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PSY 111 Midterm: PSY 111 Exam 2 Study Guide
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Department
Psychology
Course
PSY 111
Professor
Spangler Brooke
Semester
Spring

Description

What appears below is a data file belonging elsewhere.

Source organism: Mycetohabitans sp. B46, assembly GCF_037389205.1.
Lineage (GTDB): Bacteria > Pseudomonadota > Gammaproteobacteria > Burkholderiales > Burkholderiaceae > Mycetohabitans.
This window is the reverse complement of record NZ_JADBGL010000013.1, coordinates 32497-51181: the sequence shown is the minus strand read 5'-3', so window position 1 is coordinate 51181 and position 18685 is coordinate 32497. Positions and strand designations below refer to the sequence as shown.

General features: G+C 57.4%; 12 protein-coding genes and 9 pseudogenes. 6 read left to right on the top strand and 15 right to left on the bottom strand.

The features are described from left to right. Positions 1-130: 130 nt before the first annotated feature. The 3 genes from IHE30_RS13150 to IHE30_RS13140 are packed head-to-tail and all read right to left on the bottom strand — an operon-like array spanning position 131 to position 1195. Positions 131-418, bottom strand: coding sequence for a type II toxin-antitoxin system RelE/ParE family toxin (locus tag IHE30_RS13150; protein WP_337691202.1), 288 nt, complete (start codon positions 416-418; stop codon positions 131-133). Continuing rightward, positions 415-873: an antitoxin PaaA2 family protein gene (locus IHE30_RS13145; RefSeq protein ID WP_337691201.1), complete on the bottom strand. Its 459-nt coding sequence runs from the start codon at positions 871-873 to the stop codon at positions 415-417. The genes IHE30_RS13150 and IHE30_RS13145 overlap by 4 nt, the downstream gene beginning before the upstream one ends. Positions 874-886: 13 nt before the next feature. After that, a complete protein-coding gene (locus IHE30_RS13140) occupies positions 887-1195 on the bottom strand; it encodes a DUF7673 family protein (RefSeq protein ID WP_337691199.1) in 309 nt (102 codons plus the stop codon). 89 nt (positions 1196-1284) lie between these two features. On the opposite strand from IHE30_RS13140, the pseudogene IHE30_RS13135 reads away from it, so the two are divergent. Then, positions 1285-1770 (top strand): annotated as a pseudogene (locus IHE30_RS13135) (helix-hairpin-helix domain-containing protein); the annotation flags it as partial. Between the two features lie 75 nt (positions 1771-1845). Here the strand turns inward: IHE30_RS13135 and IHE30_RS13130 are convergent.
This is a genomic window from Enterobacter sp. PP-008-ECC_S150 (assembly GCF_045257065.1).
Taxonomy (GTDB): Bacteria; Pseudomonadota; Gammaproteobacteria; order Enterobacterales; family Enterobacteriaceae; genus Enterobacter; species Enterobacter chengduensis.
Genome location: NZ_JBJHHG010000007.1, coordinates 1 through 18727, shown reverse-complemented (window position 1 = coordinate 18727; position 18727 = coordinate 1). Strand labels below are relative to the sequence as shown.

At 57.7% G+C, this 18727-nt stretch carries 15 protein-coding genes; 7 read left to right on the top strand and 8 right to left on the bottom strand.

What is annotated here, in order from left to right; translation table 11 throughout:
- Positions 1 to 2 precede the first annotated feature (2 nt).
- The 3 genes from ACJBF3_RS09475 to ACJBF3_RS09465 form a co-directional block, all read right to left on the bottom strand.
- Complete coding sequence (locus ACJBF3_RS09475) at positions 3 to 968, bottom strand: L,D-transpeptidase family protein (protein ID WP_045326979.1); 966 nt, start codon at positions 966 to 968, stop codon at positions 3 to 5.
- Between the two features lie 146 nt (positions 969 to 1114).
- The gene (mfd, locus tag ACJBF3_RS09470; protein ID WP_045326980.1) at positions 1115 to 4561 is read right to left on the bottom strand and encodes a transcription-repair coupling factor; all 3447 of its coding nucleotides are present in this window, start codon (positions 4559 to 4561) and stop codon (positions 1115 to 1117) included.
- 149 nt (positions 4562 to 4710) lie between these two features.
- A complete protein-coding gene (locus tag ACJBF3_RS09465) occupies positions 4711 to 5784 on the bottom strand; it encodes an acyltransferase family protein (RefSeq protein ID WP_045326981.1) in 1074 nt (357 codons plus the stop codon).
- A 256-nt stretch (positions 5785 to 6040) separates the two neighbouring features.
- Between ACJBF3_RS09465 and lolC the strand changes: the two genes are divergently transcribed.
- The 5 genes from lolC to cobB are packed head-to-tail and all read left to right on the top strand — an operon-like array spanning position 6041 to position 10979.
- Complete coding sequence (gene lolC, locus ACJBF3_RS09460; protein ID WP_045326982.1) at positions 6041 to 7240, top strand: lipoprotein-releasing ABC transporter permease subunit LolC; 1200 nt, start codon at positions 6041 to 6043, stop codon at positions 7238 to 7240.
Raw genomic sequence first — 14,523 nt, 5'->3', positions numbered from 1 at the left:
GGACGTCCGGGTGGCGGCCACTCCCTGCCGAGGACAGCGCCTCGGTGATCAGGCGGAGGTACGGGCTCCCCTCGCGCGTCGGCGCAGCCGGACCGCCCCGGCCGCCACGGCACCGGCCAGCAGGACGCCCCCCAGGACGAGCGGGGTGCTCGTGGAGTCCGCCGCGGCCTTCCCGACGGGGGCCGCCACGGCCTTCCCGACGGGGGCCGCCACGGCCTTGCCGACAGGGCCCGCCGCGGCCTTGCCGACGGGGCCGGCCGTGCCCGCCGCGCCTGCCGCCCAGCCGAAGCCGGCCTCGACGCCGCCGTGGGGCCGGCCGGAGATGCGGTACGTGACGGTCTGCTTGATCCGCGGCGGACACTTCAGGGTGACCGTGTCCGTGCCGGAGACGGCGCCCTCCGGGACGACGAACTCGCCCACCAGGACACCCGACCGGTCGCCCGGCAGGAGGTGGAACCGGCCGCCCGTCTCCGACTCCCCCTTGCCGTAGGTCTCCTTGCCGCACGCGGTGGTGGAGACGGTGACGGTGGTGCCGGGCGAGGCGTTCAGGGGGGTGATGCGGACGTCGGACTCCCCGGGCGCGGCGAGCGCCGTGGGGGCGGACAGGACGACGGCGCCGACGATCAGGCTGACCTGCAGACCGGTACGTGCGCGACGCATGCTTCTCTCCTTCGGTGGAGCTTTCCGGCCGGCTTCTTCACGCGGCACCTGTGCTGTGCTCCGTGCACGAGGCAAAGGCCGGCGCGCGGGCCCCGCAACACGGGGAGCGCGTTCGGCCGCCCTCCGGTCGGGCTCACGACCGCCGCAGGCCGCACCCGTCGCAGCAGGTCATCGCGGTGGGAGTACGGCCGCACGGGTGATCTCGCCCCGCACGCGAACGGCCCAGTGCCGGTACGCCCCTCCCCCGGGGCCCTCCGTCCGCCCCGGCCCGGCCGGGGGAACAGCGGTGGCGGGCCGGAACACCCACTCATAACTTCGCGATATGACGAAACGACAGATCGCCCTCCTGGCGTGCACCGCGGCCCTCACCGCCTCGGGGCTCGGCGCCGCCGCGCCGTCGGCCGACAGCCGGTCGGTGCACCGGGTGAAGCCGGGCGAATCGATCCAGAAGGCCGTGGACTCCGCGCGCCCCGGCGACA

PSY 111 Exam 2 Study Guide CHAPTER 6 Vocab: Reflexes  motor or neural reaction to specific stimulus in the environment, more simple than instincts, involve particular body parts and systems, involve the more primitive centers of the CNS Instincts  innate behaviors triggered by a broader range of events such as aging or change of seasons, involve movement of the organism as a whole (ex. migration), and involve higher level brain centers Learning  relatively permanent change in behavior or knowledge that results from experience Associative Learning  occurs when make connections between stimuli or events that occur together in an environment, central to all three basic learning processes Acquisition  when an organism learns to connect neutral stimulus with an unconditioned stimulus, growing the association between the stimuli Extinction  decrease in the conditioned response when the unconditioned stimulus is no longer presented with the conditioned stimulus, weakening the association between the stimuli (ring bell, but only you eat, not the dog) Spontaneous Recovery  the return of a previously extinguished conditioned response following a rest period Stimulus Discrimination  organism learns to respond differently to various similar stimuli such as knowing the difference between thunder and fireworks Stimulus Generalization  organism demonstrated the conditioned response to stimuli that are similar to the conditioned stimuli, not being able to tell the difference between fireworks and thunder Habituation  organism learns not to respond to a stimulus that is presented repeatedly without change (ex. eventually becoming accustomed to background noise and tuning it out) Law of Effect  behaviors followed by something pleasant are more likely to be repeated, behaviors followed by something unpleasant are less likely to be repeated Primary Reinforcers  reinforcers with innate reinforcing qualities, they do not have to be learned ex. food, sleep, and shelter Secondary Reinforcers  reinforcers that do not have innate reinforcing qualities, but over time become reinforcers, such as money Learning: • Involves both conscious and unconscious experiences • Observational learning extends over both classical and operant conditioning Major people involved with different types of learning Classical conditioning (Pavlovian): • Organisms learn to associate events or stimuli that repeatedly happen together o Organisms also learn to anticipate events based on their association (lightening followed by thunder) • Unconditioned Stimulus (UCS): o Stimulus that elicits a reflexive response in an organism (meat to a dog) • Unconditioned Response (UCR): o Natural unlearned reaction to a given stimulus (dog salivates from meat) • Neutral Stimulus: o Stimulus that does not naturally elicit a response (bell rang before dog gets food) • Conditioned Stimulus (CS): o Stimulus that elicits a response after repeatedly being paired with an unconditioned stimulus (bell goes from neutral to conditioned) • Conditioned Response (CR): o Behavior caused by conditioned stimulus (dog salivating at sound of the bell) • Higher Order Conditioning/Second Order o When another conditioned stimulus is stacked on another (ex. dog knows bell means food, the drawer you keep it in squeaks, he knows squeaky drawer  bell  food) • Taste aversion is an example of this, you eat something, you get sick, whether or not it was the food you will now feel sick when you see it or smell it o Scientists think this is an evolutionary response to quickly learn to avoid harmful foods Behaviorism • John B Watson o Founder of behaviorism that argued if psychology was to become a legitimate science, it must be observable, not internal like Freud would say o Said that emotions can be conditioned too ▪ Experiment with the baby, white rat, and loud noises Operant Learning: • Organisms learn to associate events, a behavior, and its consequence Operant Conditioning • B. F. Skinner said classical conditioning is limited to existing reflexive behaviors, not new behaviors like riding a bike • Positive  adding something to the scenario • Negative  removing something from the scenario • Reinforcement  encouraging the behavior to continue • Punishment  encouraging the behavior to stop • Positive reinforcement  the most effective way to teach a person or animal new behaviors, something added to increase a behavior Shaping • Rewards given for behavior that is not the exact target behavior, done in an effort to coax the organism into doing the target behavior o Ex. teaching a dog to roll over, give treats for laying down, then treats for laying down and rolling to their back, but not just laying down, finally treat is only given when dog rolls all the way over, you are taking steps to achieve the target behavior Schedules of reinforcement • Continuous reinforcement  when an organism receives reinforcement every time a behavior is exhibited • Partial Reinforcement  organism does not receive reinforcement every time they exhibit the behavior • Variable Ratio  most powerful reinforcement schedule ex. gambling, might not win for an hour then you hit it big • Fixed Interval  most vulnerable to extinction because a response is expected at a known time, if it does not occur, why continue the behavior Cognitive and Latent Learning • Cognitive Map  mental picture of the layout of something like maze or streets • Latent Learning  learning that occurs but is not demonstrated until there is a reason to display it (ex. rats developed cognitive map of the maze, but only once food was provided at the end did they demonstrate their ability to navigate the maze) Observational learning • Learning from watching others and their behaviors and imitating them • Models  individuals performing the action that will be learned • Involves a choice, watching something and seeing the response will either cause you to learn and do nothing, learn and avoid or imitate, and in some cases things still need to be experienced on our own • Albert Bandura said there are 3 Observational Learning Models: o Live  something is demonstrated o Verbal  something is explained or told o Symbolic  the model can be fictional or real, from books, movies, TV, YouTube, etc. • Vicarious Reinforcement  seeing the model being positively reinforced for a behavior will cause you to desire to mimic that behavior o Opposite of vicarious punishment CHAPTER 7 Cognition  is thinking and it encompasses the processes associated with perception, knowledge, problem solving, judgement, language, and memory • Cognitive Psychology  field of psychology dedicated to examining how people think o Studies the interactions among human thinking, emotion, creativity, problem solving, and language o Cognitive psychologists attempt to determine and measure different types of intelligence and why some are better at certain tasks than others Concepts and Prototypes • Concepts  categories or groupings of linguistic information, images, ideas, and memories (think concept cars, never actually produced for sale, just an idea for something drastically new) • Goldstone and Kersten  concepts act as building blocks that can be connected to countless combinations to create complex thoughts o Kind of like the big picture, concepts are used by the brain to keep information organized and accessible o Informed by our semantic memory (where facts and info are stored, names, state capitals, colors, etc.) o Natural Concepts  created naturally through direct or indirect experiences (ex. seeing snow vs seeing a picture you develop the concept that it is cold and white) o Artificial Concepts  defined by a specific set of characteristics (ex. shapes, triangle  always has 3 sides and 3 angles) • Prototype  best example or representation of a concept (like concept cars, if the car is developed produced to be tested it is a prototype) Schemata • Schema  mental construct consisting of a cluster or collection of related concepts o a method of organizing information that allows the brain to work more efficiently o when a schema is activated the brain makes immediate assumptions about what is being observed • Role Schema  makes immediate assumptions about how individuals in a certain role will behave (ex. someone tells you they are a firefighter) • Event Schema (Cognitive Script)  set of behaviors that feels like a routine (ex. getting in an elevator, doors open, people come off, you get in, turn around, push a button) o Very automatic feeling with event schema and often hard to break these habits Language  communication system that involves using words, systematic rules to organize those words to transmit information • As we age it becomes harder to learn new languages Components of Language • Lexicon  refers to the words of a given language • Grammar  set of rules used to convey meaning through the use of lexicons • Phoneme  the different sounds that are used to make up words • Morphemes  smallest unit of language that conveys meaning • Semantics  process by which we derive meaning from words • Syntax  the order of words so that they form sentences • Overgeneralization  refers to application of rules of language to all language (ex. children do not understand that some words like goose are not made plural by adding s, this shows a basic understanding of language rules, but the need to further learning) Problem Solving Strategies Pitfalls to Problem Solving • Mental Set  persistently approaching a problem in a manner that has worked before, but clearly does not work now • Functional Fixedness  type of mental set, in which you cannot perceive an object being used for something other than what it was designed for • Anchoring Bias  focusing on one piece of information when solving a problem • Confirmation Bias  tendency to focus on information that confirms your existing beliefs • Hindsight Bias  leads you to believe an event you just experienced was predictable when really it was not • Representative Bias  unintentionally stereotype someone or something (ex. assuming all professors are boring and do nothing but read) • Availability Heuristic  type of heuristic in which you make a decision based on an example, information, or recent experience that is readily available to you Classifying Intelligence • Raymond Cattell  Crystalized Intelligence/Fluid Intelligence o Crystalized Intelligence  acquiring knowledge and being able to retrieve it o Fluid Intelligence  encompasses the ability to see complex relationships and solve problems • Triarchic Theory of Intelligence o Robert Sternberg said intelligence is made of 3 forms of intelligence o Practical Intelligence  street smarts, being able t